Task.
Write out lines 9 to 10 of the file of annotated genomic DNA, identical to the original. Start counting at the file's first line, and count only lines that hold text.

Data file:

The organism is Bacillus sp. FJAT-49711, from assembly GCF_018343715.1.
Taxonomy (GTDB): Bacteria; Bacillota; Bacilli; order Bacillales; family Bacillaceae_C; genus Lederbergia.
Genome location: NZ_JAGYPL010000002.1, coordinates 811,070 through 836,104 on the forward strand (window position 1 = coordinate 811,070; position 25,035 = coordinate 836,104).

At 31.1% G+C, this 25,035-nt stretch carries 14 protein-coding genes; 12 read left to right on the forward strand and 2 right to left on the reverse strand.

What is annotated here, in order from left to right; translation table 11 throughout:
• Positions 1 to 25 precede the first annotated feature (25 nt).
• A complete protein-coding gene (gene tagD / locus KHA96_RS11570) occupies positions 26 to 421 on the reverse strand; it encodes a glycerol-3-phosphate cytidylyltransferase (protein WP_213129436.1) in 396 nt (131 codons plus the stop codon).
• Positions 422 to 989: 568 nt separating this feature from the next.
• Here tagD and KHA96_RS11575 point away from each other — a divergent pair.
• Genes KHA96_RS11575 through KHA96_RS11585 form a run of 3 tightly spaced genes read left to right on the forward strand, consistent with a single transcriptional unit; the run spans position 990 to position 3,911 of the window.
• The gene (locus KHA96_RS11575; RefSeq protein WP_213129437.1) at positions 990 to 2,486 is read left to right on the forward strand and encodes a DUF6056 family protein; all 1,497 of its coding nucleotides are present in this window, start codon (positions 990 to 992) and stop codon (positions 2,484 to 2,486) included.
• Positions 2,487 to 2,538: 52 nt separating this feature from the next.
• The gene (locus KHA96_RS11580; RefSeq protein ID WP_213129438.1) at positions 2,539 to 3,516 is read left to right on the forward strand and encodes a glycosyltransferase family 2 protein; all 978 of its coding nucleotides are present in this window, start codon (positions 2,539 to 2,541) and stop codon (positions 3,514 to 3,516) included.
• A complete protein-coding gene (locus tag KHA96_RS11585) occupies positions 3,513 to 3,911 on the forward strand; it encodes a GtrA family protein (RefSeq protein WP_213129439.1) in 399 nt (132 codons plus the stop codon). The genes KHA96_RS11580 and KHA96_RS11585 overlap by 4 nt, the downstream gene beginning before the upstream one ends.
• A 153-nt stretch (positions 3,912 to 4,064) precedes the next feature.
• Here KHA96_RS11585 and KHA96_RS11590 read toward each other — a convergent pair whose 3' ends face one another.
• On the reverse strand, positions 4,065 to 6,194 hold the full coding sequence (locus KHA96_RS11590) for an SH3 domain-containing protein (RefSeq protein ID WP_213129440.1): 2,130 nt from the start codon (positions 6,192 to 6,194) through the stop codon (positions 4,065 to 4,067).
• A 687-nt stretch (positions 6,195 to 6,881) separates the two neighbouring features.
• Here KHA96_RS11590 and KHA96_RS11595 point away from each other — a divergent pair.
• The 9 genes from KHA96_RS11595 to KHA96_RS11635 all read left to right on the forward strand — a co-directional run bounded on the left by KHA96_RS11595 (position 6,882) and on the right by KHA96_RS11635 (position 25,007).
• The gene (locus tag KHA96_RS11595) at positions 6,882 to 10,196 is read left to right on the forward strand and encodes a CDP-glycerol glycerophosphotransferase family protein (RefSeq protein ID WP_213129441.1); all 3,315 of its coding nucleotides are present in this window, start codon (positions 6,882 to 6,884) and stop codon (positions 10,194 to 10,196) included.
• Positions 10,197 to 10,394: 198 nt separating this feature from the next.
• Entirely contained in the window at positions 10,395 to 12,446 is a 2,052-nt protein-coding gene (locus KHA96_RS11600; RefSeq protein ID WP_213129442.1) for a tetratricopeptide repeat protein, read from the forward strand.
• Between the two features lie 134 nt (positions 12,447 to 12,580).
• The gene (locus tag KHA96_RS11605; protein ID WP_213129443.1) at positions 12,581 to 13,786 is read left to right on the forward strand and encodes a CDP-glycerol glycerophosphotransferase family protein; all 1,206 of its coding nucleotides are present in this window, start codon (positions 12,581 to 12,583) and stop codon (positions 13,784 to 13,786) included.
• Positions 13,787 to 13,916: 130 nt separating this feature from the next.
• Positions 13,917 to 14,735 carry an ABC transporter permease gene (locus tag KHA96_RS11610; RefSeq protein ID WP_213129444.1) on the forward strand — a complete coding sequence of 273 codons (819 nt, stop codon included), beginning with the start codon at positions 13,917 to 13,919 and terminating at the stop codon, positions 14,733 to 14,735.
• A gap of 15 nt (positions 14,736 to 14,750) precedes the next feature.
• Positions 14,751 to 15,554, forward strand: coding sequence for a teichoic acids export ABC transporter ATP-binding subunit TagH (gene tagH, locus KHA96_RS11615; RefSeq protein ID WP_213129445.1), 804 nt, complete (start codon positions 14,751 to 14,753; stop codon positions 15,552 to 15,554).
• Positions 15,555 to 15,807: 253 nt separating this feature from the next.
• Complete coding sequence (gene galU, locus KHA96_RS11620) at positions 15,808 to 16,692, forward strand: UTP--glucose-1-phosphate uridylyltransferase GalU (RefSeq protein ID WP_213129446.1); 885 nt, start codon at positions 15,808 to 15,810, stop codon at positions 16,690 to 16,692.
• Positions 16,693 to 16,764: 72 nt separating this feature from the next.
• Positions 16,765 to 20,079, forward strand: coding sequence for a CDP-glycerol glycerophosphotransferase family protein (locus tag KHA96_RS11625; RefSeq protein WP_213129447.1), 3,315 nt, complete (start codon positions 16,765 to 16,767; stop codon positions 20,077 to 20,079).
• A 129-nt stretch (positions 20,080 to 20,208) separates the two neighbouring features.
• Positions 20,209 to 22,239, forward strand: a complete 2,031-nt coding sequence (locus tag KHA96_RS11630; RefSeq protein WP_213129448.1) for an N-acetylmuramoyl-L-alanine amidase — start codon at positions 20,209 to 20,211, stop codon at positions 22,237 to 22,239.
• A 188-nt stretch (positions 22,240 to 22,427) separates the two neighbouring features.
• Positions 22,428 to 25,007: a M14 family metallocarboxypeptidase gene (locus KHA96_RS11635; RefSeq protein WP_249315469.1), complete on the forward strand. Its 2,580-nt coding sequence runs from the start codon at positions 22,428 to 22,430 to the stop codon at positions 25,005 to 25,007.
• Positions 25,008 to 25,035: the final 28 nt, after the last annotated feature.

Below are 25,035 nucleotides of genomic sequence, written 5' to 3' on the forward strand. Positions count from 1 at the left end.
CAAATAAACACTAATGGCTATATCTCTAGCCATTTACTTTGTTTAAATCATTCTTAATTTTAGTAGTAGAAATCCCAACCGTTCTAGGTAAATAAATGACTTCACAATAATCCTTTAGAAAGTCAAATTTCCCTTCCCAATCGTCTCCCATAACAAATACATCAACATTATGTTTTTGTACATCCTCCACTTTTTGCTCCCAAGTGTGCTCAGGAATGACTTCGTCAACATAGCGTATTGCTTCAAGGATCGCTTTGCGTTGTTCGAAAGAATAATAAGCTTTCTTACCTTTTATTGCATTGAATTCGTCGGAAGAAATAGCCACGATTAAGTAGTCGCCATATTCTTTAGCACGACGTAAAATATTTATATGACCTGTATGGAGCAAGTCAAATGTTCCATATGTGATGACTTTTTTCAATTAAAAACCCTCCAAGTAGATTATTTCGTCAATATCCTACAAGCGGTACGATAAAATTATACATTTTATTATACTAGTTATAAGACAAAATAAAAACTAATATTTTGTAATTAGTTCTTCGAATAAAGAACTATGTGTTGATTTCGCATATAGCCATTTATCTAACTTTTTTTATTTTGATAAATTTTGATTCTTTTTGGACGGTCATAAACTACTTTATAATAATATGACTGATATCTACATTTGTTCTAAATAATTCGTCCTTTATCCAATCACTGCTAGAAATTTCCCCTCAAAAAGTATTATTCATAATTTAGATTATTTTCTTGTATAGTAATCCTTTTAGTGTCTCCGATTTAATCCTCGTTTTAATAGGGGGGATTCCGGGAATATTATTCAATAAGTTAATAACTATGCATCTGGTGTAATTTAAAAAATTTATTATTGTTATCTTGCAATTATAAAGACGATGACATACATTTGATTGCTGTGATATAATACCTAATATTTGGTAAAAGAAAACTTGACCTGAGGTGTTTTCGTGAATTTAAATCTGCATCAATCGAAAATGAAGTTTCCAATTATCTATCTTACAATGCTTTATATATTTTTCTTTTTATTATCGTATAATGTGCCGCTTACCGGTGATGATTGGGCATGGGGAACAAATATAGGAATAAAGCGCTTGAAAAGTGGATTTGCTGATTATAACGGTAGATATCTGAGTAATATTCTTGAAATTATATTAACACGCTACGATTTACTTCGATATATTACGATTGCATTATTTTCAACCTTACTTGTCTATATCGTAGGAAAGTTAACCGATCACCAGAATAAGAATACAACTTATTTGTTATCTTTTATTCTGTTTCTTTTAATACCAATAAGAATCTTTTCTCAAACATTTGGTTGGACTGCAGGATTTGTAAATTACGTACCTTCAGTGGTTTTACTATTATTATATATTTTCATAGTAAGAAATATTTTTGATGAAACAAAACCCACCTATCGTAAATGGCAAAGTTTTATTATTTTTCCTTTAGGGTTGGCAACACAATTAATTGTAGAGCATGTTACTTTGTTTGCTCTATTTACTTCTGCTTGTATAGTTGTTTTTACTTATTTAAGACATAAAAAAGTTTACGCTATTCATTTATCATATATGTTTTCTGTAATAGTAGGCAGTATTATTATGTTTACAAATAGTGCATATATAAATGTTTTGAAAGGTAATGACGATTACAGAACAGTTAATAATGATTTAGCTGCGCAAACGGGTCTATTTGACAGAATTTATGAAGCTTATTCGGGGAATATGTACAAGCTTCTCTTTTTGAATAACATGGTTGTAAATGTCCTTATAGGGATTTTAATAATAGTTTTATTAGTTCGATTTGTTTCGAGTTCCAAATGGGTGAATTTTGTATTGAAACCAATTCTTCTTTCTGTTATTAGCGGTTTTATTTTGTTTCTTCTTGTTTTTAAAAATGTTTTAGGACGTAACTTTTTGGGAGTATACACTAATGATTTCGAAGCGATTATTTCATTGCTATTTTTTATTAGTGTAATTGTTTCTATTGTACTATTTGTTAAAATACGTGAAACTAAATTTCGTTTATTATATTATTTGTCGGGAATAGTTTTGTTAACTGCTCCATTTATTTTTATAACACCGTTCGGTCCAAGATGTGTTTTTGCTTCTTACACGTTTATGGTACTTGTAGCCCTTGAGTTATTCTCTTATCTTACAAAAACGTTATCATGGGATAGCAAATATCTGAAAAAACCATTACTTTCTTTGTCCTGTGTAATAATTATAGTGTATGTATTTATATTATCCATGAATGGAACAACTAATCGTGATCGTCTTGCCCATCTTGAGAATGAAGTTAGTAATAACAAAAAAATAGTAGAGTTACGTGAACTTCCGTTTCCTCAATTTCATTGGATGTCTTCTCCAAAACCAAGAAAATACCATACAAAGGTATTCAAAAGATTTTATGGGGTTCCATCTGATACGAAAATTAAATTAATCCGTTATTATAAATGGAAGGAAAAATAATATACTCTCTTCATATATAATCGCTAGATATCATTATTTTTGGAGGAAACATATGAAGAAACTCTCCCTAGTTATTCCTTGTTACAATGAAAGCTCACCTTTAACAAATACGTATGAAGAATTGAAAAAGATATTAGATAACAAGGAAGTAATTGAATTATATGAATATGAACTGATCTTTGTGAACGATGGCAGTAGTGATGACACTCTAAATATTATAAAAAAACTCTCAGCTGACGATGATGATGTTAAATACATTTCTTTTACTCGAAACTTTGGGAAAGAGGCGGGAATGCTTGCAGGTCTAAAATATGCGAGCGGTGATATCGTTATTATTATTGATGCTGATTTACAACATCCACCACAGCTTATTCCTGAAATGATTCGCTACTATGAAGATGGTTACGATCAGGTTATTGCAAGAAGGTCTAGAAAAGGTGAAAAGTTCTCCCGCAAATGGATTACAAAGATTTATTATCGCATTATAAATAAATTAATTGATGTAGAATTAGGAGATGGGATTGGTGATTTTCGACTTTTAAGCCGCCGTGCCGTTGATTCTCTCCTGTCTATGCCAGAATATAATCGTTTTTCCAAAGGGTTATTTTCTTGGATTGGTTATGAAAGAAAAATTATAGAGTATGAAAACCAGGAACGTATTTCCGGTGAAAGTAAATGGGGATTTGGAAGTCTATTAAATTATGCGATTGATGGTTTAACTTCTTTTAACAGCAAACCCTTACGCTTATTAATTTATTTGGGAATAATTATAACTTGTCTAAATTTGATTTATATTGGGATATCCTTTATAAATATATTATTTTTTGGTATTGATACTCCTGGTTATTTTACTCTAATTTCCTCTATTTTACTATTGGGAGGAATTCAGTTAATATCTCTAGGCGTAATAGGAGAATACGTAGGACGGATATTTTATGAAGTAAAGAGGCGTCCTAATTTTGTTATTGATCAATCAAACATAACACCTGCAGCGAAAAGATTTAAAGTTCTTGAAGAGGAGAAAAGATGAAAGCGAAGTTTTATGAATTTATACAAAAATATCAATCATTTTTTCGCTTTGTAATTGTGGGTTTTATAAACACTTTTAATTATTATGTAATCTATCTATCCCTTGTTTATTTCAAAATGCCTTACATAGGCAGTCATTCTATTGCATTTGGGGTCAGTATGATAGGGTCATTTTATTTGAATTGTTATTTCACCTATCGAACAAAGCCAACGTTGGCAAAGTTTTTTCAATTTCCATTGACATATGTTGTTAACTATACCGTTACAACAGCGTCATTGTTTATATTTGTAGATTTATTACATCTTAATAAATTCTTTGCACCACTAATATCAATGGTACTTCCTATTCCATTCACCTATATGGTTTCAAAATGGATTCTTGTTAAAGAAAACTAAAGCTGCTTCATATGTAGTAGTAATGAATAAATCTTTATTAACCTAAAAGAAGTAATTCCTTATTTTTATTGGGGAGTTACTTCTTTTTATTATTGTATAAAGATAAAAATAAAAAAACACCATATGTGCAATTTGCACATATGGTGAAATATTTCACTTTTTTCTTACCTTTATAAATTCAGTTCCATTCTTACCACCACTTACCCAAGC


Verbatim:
• Here tagD and KHA96_RS11575 point away from each other — a divergent pair.
• Genes KHA96_RS11575 through KHA96_RS11585 form a run of 3 tightly spaced genes read left to right on the forward strand, consistent with a single transcriptional unit; the run spans position 990 to position 3,911 of the window.